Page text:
DW: Most of the other studies of the Christian Right that have been published recently (or that will soon appear in print) are narrower in scope than my work. Darren Dochuk has produced a highly insightful study of evangelical political mobilization in California during the postwar era, and Steven Miller has published an excellent study of Billy Graham’s role in creating a Republican South. Other scholars have studied the Cold War’s influence on the Christian Right, the place of megachurch pastors in contemporary political culture, or gender issues in conservative evangelicalism, among other topics. Many of those studies are excellent resources, and I think that readers who are interested in the topic may find it helpful to read those works alongside mine. I am certainly the beneficiary of a larger trend in the profession that is giving new attention to political conservatism and religion in postwar America. I have gained a lot of insights from conversations with other scholars in the field and from the works that they have produced. I look forward to more studies of conservative evangelicalism from emerging scholars in the field during the next few years. But most of these studies do not offer the breadth that my survey of the movement does (nor do they claim to do so).
My work is the most comprehensive, broadly based narrative history of the Christian Right currently in print. As a result, I think that my work highlights connections, long-term trends, religious nuances, and diversity within the movement that previous studies may have overlooked. One of the central themes of my book is that the contemporary Christian Right has deep historical roots. It did not emerge merely as a reaction to the cultural shifts of the 1970s. Instead, its success depended on alliances with the Republican Party and religious developments that had started decades earlier. In order to understand the Christian Right, one must understand something about the fundamentalist movement of the 1920s, the impact of World War II and the Cold War on conservative Protestants, and the division – and then reconciliation – between fundamentalists and evangelicals in the 1950s, as well as shifts in their understandings of race, gender roles, and the place of Catholics in the nation. I think that my work provides this.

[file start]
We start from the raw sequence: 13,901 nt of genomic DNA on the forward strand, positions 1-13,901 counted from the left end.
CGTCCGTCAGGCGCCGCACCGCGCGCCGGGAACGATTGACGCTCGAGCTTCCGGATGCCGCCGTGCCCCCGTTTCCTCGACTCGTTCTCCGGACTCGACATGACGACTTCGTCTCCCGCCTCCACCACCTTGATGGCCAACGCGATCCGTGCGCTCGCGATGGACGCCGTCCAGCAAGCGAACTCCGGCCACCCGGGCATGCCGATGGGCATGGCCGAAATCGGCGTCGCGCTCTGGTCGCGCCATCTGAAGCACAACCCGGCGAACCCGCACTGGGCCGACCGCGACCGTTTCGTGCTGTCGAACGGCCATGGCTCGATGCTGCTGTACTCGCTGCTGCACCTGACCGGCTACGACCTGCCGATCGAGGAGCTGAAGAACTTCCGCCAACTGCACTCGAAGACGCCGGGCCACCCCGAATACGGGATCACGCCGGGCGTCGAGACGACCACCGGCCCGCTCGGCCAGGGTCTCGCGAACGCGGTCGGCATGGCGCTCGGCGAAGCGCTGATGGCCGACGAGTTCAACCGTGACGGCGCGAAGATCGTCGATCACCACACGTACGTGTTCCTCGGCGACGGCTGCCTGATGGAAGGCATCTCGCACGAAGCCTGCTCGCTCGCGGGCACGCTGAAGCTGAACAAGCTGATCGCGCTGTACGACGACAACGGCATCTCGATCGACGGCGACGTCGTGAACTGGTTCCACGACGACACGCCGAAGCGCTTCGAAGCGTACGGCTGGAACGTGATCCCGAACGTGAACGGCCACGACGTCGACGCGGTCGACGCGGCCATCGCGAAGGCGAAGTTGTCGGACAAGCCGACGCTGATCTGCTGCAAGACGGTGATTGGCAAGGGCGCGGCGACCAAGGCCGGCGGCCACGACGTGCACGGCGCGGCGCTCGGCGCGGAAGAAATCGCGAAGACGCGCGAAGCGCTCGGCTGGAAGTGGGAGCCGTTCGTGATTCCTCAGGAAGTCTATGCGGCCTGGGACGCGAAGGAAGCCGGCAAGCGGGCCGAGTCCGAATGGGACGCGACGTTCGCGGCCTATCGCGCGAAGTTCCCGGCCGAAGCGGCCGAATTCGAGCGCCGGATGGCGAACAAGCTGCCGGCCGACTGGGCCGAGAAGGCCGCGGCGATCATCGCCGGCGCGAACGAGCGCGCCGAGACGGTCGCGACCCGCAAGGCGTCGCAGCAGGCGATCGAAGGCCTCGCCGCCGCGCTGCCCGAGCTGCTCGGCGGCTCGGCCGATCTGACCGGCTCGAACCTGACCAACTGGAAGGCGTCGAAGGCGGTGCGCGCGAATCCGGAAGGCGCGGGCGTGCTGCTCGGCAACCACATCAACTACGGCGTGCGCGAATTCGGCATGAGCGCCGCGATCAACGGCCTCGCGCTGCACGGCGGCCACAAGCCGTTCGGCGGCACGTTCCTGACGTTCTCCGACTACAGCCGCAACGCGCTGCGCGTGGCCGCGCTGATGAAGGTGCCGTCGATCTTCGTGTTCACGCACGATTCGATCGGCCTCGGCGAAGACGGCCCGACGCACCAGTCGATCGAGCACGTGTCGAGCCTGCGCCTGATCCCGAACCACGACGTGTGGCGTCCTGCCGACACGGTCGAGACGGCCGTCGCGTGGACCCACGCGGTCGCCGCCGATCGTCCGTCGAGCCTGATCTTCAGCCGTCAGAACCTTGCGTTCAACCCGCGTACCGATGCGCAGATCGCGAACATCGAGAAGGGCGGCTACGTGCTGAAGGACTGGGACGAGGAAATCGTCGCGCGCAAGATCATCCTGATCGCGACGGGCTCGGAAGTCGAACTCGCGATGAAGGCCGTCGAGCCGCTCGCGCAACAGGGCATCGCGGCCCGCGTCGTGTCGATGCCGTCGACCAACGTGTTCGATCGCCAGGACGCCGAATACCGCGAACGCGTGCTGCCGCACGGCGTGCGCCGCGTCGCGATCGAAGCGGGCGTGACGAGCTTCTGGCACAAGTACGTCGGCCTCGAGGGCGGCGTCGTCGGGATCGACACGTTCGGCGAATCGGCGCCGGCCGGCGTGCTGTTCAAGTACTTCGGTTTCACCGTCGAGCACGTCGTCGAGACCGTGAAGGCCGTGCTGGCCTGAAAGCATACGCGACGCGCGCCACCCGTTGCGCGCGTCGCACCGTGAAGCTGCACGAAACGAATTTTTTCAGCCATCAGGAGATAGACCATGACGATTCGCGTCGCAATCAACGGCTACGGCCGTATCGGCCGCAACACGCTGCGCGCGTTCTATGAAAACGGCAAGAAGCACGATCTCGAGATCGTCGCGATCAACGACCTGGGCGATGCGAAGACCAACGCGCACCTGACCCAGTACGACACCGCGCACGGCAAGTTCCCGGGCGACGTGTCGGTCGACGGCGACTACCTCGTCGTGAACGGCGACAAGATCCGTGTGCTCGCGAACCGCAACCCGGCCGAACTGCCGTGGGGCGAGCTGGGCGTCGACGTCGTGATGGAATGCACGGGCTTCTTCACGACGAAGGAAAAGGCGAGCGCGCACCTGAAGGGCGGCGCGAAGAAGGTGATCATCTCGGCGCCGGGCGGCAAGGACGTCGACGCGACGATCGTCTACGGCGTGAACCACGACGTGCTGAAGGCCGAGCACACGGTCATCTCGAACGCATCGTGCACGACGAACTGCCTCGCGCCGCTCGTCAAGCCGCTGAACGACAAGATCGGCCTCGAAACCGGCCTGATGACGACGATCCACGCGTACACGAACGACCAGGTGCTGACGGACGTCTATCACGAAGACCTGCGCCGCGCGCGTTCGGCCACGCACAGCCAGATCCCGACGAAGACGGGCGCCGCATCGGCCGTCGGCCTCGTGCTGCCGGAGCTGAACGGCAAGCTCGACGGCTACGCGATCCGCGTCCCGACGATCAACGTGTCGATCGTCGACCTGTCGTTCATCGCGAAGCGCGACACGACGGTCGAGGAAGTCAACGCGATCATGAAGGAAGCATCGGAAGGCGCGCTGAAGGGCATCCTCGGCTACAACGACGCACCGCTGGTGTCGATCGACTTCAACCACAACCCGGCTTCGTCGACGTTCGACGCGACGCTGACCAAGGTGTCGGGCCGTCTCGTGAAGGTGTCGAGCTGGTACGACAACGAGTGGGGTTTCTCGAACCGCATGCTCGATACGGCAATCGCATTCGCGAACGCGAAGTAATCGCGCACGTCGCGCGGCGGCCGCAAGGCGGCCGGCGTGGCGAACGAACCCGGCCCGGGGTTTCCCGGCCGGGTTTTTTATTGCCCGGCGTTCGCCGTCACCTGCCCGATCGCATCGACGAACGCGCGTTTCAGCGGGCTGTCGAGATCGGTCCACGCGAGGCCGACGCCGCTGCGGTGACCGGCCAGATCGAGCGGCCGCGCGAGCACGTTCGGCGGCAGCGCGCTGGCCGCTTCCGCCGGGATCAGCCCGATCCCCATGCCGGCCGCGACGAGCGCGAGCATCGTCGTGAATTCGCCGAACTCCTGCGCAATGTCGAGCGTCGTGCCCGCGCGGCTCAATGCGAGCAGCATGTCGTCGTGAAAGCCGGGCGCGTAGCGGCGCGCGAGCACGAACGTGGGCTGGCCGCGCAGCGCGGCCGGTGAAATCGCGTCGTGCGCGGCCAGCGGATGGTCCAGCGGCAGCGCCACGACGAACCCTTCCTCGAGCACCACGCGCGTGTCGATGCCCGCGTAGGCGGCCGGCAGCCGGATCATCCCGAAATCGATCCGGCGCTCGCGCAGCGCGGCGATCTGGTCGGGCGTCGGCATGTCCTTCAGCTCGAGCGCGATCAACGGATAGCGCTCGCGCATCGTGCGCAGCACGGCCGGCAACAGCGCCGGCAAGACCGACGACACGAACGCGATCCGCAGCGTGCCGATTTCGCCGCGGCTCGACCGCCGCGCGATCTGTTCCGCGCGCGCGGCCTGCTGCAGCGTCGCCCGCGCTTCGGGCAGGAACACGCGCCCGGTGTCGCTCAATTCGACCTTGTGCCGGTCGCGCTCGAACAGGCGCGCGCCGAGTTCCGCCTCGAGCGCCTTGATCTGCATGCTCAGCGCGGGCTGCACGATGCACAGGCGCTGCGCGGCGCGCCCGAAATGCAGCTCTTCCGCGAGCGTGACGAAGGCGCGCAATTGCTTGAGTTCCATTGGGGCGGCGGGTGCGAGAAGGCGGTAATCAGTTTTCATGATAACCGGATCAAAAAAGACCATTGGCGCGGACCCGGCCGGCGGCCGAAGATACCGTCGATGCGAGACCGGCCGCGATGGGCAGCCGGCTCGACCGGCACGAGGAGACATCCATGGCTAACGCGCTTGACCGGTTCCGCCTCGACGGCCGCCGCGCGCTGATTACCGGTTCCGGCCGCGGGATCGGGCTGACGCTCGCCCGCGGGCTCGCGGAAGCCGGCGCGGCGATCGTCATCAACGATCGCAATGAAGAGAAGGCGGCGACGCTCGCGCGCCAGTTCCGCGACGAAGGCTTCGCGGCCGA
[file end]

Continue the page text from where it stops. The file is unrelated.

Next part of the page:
I also emphasize the partisan history of the movement to a greater degree than most other scholars do. A central theme of the book is the argument that the Christian Right’s success depended on its alliance with the Republican Party, so the story of the Christian Right is essentially the story of the making of this alliance. Thus, my book draws on the archives of presidential libraries and evangelical publications to trace the development of this partisan alliance in much greater detail than most other works on the Christian Right do.
BB: As one who has studied the Christian Right for a decade a more, you are in a unique position to consider claims that the Religious Right is in decline, or perhaps dead (due to the 2006 midterms, and the 2008 election of Barack Obama). Yet as you point out in the closing chapter of God’s Own Party, evangelicals like Rick Warren maintain conservative theological positions but embrace a kind of social gospel that allows activist collaboration across party lines. At the same time, the emergence of Sarah Palin as a national political figure (and celebrity) of the Christian Right suggests a possible return to the combative style of recent Christian Right politicians. Given the long history of the Christian Right, how do you assess these assertions? In this regard, what might the 2010 midterm elections portend for the future?